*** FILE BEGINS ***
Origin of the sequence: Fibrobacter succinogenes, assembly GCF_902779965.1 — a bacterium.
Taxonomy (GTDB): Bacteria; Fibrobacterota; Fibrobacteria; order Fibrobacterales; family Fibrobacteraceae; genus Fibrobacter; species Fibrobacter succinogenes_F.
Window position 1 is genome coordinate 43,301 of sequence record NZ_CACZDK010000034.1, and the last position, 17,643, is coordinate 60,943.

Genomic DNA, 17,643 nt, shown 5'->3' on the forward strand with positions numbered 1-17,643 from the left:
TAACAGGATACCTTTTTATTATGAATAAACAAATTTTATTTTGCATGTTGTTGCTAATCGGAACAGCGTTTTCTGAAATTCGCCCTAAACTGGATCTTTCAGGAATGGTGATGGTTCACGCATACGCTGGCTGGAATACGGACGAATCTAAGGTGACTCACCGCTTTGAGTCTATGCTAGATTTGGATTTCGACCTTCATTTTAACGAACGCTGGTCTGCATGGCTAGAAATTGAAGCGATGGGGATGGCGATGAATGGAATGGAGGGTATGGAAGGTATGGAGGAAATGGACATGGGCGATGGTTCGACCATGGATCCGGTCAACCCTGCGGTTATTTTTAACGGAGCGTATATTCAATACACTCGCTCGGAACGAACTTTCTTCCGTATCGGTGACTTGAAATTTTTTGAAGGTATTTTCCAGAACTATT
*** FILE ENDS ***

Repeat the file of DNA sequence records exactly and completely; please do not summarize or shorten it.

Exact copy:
Origin of the sequence: Fibrobacter succinogenes, assembly GCF_902779965.1 — a bacterium.
Taxonomy (GTDB): Bacteria; Fibrobacterota; Fibrobacteria; order Fibrobacterales; family Fibrobacteraceae; genus Fibrobacter; species Fibrobacter succinogenes_F.
Window position 1 is genome coordinate 43,301 of sequence record NZ_CACZDK010000034.1, and the last position, 17,643, is coordinate 60,943.

Genomic DNA, 17,643 nt, shown 5'->3' on the forward strand with positions numbered 1-17,643 from the left:
TAACAGGATACCTTTTTATTATGAATAAACAAATTTTATTTTGCATGTTGTTGCTAATCGGAACAGCGTTTTCTGAAATTCGCCCTAAACTGGATCTTTCAGGAATGGTGATGGTTCACGCATACGCTGGCTGGAATACGGACGAATCTAAGGTGACTCACCGCTTTGAGTCTATGCTAGATTTGGATTTCGACCTTCATTTTAACGAACGCTGGTCTGCATGGCTAGAAATTGAAGCGATGGGGATGGCGATGAATGGAATGGAGGGTATGGAAGGTATGGAGGAAATGGACATGGGCGATGGTTCGACCATGGATCCGGTCAACCCTGCGGTTATTTTTAACGGAGCGTATATTCAATACACTCGCTCGGAACGAACTTTCTTCCGTATCGGTGACTTGAAATTTTTTGAAGGTATTTTCCAGAACTATT